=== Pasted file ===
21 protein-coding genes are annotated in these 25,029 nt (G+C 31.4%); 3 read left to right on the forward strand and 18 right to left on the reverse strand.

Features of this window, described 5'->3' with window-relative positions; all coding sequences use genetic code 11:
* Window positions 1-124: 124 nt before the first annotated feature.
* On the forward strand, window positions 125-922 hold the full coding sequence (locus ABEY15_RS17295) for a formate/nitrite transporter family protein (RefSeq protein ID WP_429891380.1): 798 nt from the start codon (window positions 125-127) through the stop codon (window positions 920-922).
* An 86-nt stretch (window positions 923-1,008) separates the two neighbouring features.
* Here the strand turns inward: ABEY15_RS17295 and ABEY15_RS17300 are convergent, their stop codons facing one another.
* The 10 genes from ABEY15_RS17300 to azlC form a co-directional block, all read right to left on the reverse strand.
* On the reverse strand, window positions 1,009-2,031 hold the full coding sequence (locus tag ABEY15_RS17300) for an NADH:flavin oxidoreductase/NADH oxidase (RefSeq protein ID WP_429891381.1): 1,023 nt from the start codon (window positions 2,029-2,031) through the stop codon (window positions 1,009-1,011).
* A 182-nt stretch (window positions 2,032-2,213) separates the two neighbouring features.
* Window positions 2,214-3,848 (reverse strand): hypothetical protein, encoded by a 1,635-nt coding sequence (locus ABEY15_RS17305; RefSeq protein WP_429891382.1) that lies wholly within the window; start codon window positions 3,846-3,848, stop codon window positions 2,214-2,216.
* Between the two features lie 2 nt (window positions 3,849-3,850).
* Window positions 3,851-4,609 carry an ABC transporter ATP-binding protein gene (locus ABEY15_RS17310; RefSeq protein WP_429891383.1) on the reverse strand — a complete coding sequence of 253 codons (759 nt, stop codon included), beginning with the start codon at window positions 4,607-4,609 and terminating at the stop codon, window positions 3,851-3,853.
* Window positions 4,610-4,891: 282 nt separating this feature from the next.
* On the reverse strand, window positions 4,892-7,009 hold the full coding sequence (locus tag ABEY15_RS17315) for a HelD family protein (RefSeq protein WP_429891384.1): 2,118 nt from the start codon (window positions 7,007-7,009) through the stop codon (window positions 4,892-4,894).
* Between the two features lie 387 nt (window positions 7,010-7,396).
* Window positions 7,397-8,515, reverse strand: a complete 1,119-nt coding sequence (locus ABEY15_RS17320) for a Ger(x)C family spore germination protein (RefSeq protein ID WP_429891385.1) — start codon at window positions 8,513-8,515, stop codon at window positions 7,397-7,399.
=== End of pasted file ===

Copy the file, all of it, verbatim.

21 protein-coding genes are annotated in these 25,029 nt (G+C 31.4%); 3 read left to right on the forward strand and 18 right to left on the reverse strand.

Features of this window, described 5'->3' with window-relative positions; all coding sequences use genetic code 11:
* Window positions 1-124: 124 nt before the first annotated feature.
* On the forward strand, window positions 125-922 hold the full coding sequence (locus ABEY15_RS17295) for a formate/nitrite transporter family protein (RefSeq protein ID WP_429891380.1): 798 nt from the start codon (window positions 125-127) through the stop codon (window positions 920-922).
* An 86-nt stretch (window positions 923-1,008) separates the two neighbouring features.
* Here the strand turns inward: ABEY15_RS17295 and ABEY15_RS17300 are convergent, their stop codons facing one another.
* The 10 genes from ABEY15_RS17300 to azlC form a co-directional block, all read right to left on the reverse strand.
* On the reverse strand, window positions 1,009-2,031 hold the full coding sequence (locus tag ABEY15_RS17300) for an NADH:flavin oxidoreductase/NADH oxidase (RefSeq protein ID WP_429891381.1): 1,023 nt from the start codon (window positions 2,029-2,031) through the stop codon (window positions 1,009-1,011).
* A 182-nt stretch (window positions 2,032-2,213) separates the two neighbouring features.
* Window positions 2,214-3,848 (reverse strand): hypothetical protein, encoded by a 1,635-nt coding sequence (locus ABEY15_RS17305; RefSeq protein WP_429891382.1) that lies wholly within the window; start codon window positions 3,846-3,848, stop codon window positions 2,214-2,216.
* Between the two features lie 2 nt (window positions 3,849-3,850).
* Window positions 3,851-4,609 carry an ABC transporter ATP-binding protein gene (locus ABEY15_RS17310; RefSeq protein WP_429891383.1) on the reverse strand — a complete coding sequence of 253 codons (759 nt, stop codon included), beginning with the start codon at window positions 4,607-4,609 and terminating at the stop codon, window positions 3,851-3,853.
* Window positions 4,610-4,891: 282 nt separating this feature from the next.
* On the reverse strand, window positions 4,892-7,009 hold the full coding sequence (locus tag ABEY15_RS17315) for a HelD family protein (RefSeq protein WP_429891384.1): 2,118 nt from the start codon (window positions 7,007-7,009) through the stop codon (window positions 4,892-4,894).
* Between the two features lie 387 nt (window positions 7,010-7,396).
* Window positions 7,397-8,515, reverse strand: a complete 1,119-nt coding sequence (locus ABEY15_RS17320) for a Ger(x)C family spore germination protein (RefSeq protein ID WP_429891385.1) — start codon at window positions 8,513-8,515, stop codon at window positions 7,397-7,399.